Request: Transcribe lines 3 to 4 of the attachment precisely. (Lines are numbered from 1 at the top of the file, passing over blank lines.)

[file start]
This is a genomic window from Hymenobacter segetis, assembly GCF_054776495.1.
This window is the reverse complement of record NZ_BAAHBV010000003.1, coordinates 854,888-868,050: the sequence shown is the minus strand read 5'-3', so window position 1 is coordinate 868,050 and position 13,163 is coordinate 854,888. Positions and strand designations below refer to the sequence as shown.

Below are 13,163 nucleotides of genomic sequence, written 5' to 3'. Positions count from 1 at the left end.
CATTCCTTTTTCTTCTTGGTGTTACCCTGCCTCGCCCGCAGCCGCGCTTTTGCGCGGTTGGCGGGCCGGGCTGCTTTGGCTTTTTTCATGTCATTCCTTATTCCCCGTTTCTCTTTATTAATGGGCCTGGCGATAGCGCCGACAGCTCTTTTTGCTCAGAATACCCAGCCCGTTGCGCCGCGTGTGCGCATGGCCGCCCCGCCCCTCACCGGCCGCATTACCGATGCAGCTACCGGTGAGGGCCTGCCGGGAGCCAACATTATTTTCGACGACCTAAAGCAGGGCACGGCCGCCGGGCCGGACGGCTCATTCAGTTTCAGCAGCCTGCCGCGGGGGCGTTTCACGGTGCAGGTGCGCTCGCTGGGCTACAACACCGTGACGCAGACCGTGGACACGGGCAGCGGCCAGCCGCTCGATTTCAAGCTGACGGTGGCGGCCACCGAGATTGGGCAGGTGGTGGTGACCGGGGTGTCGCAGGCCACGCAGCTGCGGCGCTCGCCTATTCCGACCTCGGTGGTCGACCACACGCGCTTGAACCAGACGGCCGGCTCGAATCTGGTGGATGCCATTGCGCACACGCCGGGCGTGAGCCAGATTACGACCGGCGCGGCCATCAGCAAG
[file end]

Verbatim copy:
Below are 13,163 nucleotides of genomic sequence, written 5' to 3'. Positions count from 1 at the left end.
CATTCCTTTTTCTTCTTGGTGTTACCCTGCCTCGCCCGCAGCCGCGCTTTTGCGCGGTTGGCGGGCCGGGCTGCTTTGGCTTTTTTCATGTCATTCCTTATTCCCCGTTTCTCTTTATTAATGGGCCTGGCGATAGCGCCGACAGCTCTTTTTGCTCAGAATACCCAGCCCGTTGCGCCGCGTGTGCGCATGGCCGCCCCGCCCCTCACCGGCCGCATTACCGATGCAGCTACCGGTGAGGGCCTGCCGGGAGCCAACATTATTTTCGACGACCTAAAGCAGGGCACGGCCGCCGGGCCGGACGGCTCATTCAGTTTCAGCAGCCTGCCGCGGGGGCGTTTCACGGTGCAGGTGCGCTCGCTGGGCTACAACACCGTGACGCAGACCGTGGACACGGGCAGCGGCCAGCCGCTCGATTTCAAGCTGACGGTGGCGGCCACCGAGATTGGGCAGGTGGTGGTGACCGGGGTGTCGCAGGCCACGCAGCTGCGGCGCTCGCCTATTCCGACCTCGGTGGTCGACCACACGCGCTTGAACCAGACGGCCGGCTCGAATCTGGTGGATGCCATTGCGCACACGCCGGGCGTGAGCCAGATTACGACCGGCGCGGCCATCAGCAAG